Reservoir uncertainty is one of the biggest challenges in production forecasting activities; in order to have meaningful and reliable predictions, proper focus is required towards risk analysis and uncertainty assessment tasks. In this session, we will discuss recent or innovative practices to address, analyse and assess the most common risks and uncertainties, and its respective impact in production forecast results.
Subtopics to be included as part of this session are:
- Reservoir heterogeneity impact, including fractured reservoirs, carbonate reservoirs, among others
- Risk assessment for production forecasting scenarios
- Field development plans (usually long-term forecasting exercises) and production optimisation (fit-for-purpose methodologies with short-term applicability)
- Probabilistic and deterministic production forecasting; selection of appropriated approach (simple vs. sophisticated) and impact on uncertainty
- Best practices and lessons learnt; pragmatic workflows in lieu of data limitations and big reservoir uncertainty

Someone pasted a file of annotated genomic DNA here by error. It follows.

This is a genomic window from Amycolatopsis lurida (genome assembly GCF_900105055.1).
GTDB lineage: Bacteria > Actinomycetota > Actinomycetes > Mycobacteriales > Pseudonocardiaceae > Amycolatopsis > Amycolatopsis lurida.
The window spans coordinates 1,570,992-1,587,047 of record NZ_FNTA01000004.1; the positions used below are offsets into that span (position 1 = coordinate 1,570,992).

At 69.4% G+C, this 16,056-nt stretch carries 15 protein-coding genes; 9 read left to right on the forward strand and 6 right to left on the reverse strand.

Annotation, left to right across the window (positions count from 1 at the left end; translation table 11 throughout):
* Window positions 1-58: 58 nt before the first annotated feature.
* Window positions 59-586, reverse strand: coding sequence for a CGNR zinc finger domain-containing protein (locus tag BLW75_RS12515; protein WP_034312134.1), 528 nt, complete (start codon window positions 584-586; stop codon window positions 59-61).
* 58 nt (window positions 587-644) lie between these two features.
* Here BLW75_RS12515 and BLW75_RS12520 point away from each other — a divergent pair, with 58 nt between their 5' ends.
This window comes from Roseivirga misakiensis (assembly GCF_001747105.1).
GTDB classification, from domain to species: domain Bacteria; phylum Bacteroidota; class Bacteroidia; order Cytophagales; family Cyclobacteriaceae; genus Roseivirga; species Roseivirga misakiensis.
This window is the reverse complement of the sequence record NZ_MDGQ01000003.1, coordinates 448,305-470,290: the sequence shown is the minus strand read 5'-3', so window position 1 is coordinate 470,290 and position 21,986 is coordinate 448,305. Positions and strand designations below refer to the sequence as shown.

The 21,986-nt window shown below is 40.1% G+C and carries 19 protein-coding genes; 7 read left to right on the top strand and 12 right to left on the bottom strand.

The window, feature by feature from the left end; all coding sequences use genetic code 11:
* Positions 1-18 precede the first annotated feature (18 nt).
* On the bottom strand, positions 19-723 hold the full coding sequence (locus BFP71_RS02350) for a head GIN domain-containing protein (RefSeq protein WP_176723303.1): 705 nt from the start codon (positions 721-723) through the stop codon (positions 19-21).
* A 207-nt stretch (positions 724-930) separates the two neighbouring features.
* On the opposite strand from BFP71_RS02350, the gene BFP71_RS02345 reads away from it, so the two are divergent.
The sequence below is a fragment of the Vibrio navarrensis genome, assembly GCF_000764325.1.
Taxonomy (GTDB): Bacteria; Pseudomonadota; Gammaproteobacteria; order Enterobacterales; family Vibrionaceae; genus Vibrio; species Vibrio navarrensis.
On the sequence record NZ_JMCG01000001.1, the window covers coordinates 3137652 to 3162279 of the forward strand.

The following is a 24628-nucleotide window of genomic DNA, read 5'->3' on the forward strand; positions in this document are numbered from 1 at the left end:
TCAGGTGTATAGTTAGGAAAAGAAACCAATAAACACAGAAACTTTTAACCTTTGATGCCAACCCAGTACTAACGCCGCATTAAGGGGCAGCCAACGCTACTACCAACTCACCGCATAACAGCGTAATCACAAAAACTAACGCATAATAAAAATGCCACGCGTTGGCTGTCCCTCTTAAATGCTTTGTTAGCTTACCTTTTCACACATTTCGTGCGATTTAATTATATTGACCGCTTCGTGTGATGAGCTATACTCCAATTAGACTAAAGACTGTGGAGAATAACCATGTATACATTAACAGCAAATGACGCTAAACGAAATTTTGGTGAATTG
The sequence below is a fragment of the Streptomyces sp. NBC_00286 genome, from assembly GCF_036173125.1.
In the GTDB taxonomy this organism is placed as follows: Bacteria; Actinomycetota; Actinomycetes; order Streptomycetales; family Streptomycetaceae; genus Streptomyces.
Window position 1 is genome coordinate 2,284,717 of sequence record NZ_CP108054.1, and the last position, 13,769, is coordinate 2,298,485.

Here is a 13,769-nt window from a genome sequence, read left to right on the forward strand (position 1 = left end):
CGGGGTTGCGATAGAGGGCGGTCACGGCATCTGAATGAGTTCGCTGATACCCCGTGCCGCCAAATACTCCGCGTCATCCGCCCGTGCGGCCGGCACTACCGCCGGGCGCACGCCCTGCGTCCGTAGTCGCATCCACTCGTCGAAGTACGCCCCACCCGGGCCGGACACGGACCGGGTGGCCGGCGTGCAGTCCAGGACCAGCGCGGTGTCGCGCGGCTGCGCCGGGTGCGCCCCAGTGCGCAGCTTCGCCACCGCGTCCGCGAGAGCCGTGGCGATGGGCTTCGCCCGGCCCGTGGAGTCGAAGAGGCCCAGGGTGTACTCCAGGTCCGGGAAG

Production forecasting and its related risk and uncertainty quantifications are one of the key contributors to the field development decisions. However, to date there have been limited standard workflows established in the industry to address these daily challenges. This session will highlight some of the industry’s best practices and technical workflow developments through technical case studies on the field experiences, their successes and failures.
The technical case studies will aim to compare methodologies and discuss their differences, advantages, and disadvantages. Potential topics include:
- Ingredients of successful production forecasting
- Inherent risk and uncertainty of forecasts
- Learnings from other industries
- Benchmarking of different approaches
We will then discuss how these example case studies and their results could lead to a guideline or if it at all standardisation of production forecasting workflows are possible.